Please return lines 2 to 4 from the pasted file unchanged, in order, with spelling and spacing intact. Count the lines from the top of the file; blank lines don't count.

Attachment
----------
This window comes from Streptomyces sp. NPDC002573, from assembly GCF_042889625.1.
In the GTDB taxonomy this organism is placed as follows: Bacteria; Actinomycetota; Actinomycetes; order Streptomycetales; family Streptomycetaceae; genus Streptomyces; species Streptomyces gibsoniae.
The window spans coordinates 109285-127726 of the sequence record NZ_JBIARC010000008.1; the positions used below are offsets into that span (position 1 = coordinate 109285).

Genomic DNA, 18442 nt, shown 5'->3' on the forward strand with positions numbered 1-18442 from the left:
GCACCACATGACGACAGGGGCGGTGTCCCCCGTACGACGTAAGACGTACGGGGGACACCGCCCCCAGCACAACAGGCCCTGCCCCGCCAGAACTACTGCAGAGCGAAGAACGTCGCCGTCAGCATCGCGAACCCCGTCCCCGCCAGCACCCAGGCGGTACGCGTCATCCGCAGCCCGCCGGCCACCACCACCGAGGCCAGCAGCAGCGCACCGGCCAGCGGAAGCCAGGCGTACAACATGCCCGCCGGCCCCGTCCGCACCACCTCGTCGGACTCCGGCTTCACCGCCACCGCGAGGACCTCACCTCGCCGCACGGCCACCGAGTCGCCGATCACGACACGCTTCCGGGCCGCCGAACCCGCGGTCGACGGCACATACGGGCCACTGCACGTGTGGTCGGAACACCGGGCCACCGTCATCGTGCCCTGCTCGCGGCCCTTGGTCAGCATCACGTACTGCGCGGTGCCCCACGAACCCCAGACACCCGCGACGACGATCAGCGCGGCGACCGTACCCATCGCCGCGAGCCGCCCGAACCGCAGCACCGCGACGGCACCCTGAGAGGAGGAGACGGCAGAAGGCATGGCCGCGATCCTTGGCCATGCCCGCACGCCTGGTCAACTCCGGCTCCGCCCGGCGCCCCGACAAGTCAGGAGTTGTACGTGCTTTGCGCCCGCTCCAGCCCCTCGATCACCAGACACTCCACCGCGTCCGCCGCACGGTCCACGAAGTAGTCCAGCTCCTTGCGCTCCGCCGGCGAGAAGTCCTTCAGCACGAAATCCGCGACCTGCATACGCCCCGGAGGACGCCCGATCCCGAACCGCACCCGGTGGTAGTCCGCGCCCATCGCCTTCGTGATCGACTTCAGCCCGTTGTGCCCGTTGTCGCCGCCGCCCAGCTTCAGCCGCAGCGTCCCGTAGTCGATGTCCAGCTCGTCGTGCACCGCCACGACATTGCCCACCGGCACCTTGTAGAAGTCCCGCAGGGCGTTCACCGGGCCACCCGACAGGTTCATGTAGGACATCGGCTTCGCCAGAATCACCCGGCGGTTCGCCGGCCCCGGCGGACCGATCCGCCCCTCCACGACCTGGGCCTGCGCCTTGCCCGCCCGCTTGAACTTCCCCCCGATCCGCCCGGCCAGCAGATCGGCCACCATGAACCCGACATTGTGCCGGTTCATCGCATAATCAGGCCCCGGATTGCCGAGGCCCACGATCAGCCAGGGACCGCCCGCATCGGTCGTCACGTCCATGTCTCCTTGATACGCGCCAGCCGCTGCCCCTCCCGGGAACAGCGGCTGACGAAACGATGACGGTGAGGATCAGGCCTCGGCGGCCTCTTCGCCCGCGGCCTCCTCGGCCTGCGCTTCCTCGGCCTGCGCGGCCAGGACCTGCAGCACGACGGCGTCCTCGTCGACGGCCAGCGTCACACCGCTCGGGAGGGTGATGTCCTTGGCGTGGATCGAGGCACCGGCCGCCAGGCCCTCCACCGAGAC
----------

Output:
In the GTDB taxonomy this organism is placed as follows: Bacteria; Actinomycetota; Actinomycetes; order Streptomycetales; family Streptomycetaceae; genus Streptomyces; species Streptomyces gibsoniae.
The window spans coordinates 109285-127726 of the sequence record NZ_JBIARC010000008.1; the positions used below are offsets into that span (position 1 = coordinate 109285).

Genomic DNA, 18442 nt, shown 5'->3' on the forward strand with positions numbered 1-18442 from the left: